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Introduction to eduroam for end users

Getting an eduroam account

In order to check if you have the possibility to use eduroam, please contact your home institution.

Compatible devices

eduroam is based on IT industry standards and there are too many devices which support eduroam for them to be exhaustively listed here. As a general rule, you can verify whether your device can do eduroam by looking into your device's manual. Check for the following points

  • Does the device support wireless encryption with WPA2/AES?
  • Does the device support "Enterprise" authentication (this is sometimes also called "IEEE 802.1X support")?

If both are a "Yes", then your device is good to go in principle. There is one further question which is depending on your institution's eduroam setup though: Enterprise authentication happens via so-called "EAP Methods". Your institution has selected one or more of these EAP methods for eduroam; and their list must match your device's capabilities. Your institution will be able to tell you which EAP methods they support. To give you an idea what to look for, here is a list of popular EAP methods:

  • PEAP
  • EAP-pwd

Further to these generic instructions, we have an ongoing community effort to document known-working devices on the following page: Compatible Devices.

Configuring your compatible device for eduroam

As a golden rule, you need to configure your device only exactly once, as instructed to by your home institution. From then on, you can use all eduroam hotspots world-wide without reconfiguring anything.

Exactly how to configure your laptop or other handheld device for eduroam will depend on

  • which device(s) you are using and
  • your institution's local identity management configuration

If you know that your school / university / college does provide eduroam, please ask the IT staff for support with setting it up on your laptop or other devices. If your institution participates in our support tool "eduroam Configuration Assistant Tool" (eduroam CAT) then you can immediately download custom-made installers for your institution for many devices. To find out if that is the case, just hop over to https://cat.eduroam.org and try to find your institution in the list of providers.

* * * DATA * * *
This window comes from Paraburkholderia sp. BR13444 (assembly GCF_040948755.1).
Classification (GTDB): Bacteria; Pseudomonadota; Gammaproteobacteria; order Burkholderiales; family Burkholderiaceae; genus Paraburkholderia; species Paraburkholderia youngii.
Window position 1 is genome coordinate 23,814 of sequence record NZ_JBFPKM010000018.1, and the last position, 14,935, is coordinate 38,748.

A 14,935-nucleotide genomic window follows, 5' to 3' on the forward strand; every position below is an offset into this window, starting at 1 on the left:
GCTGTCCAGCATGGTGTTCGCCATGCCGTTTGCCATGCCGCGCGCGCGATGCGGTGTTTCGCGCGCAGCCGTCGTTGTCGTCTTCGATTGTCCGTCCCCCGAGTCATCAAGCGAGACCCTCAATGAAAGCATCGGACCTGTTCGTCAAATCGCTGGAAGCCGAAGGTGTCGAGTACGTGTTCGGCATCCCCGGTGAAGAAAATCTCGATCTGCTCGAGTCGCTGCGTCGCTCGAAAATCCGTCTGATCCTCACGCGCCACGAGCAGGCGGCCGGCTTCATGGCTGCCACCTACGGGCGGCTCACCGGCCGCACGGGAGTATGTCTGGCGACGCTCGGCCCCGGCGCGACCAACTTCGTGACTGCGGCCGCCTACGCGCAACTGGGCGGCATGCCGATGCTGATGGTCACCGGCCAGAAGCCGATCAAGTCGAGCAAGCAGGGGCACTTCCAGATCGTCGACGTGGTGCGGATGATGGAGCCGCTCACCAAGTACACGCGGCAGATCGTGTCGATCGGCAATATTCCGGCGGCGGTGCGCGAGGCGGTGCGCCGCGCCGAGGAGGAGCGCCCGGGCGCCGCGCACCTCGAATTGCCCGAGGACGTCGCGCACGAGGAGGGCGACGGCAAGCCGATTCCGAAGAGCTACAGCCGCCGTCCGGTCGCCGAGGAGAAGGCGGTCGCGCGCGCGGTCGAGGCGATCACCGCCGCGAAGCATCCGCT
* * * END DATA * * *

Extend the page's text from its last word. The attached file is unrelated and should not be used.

Important: all configuration instructions are specific for the issuing institution. It is not helpful to follow configuration instructions of other institutions; the settings are different from institution to institution and you will very likely misconfigure your device if trying third-party configurations.

If you are not sure whether or not your institution provides eduroam at all, the National Roaming Operator for your country may be able to help with your enquiry. To find out more, follow the linked maps from http://www.eduroam.org/

eduroam network characteristics

eduroam networks are provided by participating institutions locally and is their own responsibility. As a roaming consortium, eduroam defines minimal compliance rules on how hotspot deployments need to act like; you can think of this as a "franchise" system.

As a result, not all eduroam hotspots are identical. You can expect the following baseline configuration at eduroam hotspots:

  • Use is free of charge.
  • The wireless network is encrypted with WPA2/AES.
  • Your username and password is exclusively validated with IEEE 802.1X as described above.
  • The network gives you access to the general internet.

In Europe, a minimum number of services ("ports") must be made available at the hotspot. The list includes sending and receiving email (encrpytedly and unencryptedly), browsing web pages (encrpytedly and unencryptedly), and access to a wide variety of Virtual Private Networking (VPN) solutions which can connect you back to your home institution in privacy. The full list of ports is available in section 6.3.3 "Specifications and Operational Requirements: Service Providers" (p.31+) of the European eduroam Service Definition.

Apart from that, you should consider every eduroam network as a "normal ISP" network. In particular, the WPA2/AES encryption only protects your traffic while it is in the air; as soon as it travels onwards onto the internet, your traffic is not encrypted any more unless you chose to use encrypted transfer protocols (e.g. browse with https:// instead of http:// ; or if you started a VPN connection).

If you do not choose to encrypt your traffic on your device, everybody on the internet may be able to see the content of your communication in clear-text; record it or create profiles from it. This is not eduroam-specific; it's the way the internet works.

eduroam Service Providers are discouraged from inspecting traffic of their users; they should rather act as a "mere conduit" provider. It is however possible that some eduroam Service Providers choose to inspect or filter traffic (by using transparent web proxies).

eduroam hotspots world-wide

eduroam is a world-wide effort. Currently, eduroam Points of Presence are located on five continents. eduroam Operations has prepared a world-wide map with all positions on all continents, please check out https://monitor.eduroam.org/map_service_loc.php.

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